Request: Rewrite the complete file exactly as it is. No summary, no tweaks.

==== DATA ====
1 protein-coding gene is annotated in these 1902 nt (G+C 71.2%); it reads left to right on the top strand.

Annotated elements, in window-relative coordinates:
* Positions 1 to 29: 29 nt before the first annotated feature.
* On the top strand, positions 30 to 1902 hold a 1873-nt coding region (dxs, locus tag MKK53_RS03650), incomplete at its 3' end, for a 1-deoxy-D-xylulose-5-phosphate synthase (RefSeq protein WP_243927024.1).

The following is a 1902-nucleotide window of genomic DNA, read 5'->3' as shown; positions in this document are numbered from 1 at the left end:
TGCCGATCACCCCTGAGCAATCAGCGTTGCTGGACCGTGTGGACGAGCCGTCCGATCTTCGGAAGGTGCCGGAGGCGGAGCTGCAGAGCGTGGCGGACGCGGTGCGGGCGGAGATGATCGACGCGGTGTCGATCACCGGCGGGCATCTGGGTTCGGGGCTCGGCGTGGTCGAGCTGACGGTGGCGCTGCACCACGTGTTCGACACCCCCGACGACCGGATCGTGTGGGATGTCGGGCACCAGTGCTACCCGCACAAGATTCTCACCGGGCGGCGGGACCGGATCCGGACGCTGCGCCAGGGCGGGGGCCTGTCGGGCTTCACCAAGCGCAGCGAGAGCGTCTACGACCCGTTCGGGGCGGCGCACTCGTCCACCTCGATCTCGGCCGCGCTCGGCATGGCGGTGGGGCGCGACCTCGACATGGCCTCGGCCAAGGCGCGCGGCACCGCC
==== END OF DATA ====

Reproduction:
1 protein-coding gene is annotated in these 1902 nt (G+C 71.2%); it reads left to right on the top strand.

Annotated elements, in window-relative coordinates:
* Positions 1 to 29: 29 nt before the first annotated feature.
* On the top strand, positions 30 to 1902 hold a 1873-nt coding region (dxs, locus tag MKK53_RS03650), incomplete at its 3' end, for a 1-deoxy-D-xylulose-5-phosphate synthase (RefSeq protein WP_243927024.1).

The following is a 1902-nucleotide window of genomic DNA, read 5'->3' as shown; positions in this document are numbered from 1 at the left end:
TGCCGATCACCCCTGAGCAATCAGCGTTGCTGGACCGTGTGGACGAGCCGTCCGATCTTCGGAAGGTGCCGGAGGCGGAGCTGCAGAGCGTGGCGGACGCGGTGCGGGCGGAGATGATCGACGCGGTGTCGATCACCGGCGGGCATCTGGGTTCGGGGCTCGGCGTGGTCGAGCTGACGGTGGCGCTGCACCACGTGTTCGACACCCCCGACGACCGGATCGTGTGGGATGTCGGGCACCAGTGCTACCCGCACAAGATTCTCACCGGGCGGCGGGACCGGATCCGGACGCTGCGCCAGGGCGGGGGCCTGTCGGGCTTCACCAAGCGCAGCGAGAGCGTCTACGACCCGTTCGGGGCGGCGCACTCGTCCACCTCGATCTCGGCCGCGCTCGGCATGGCGGTGGGGCGCGACCTCGACATGGCCTCGGCCAAGGCGCGCGGCACCGCC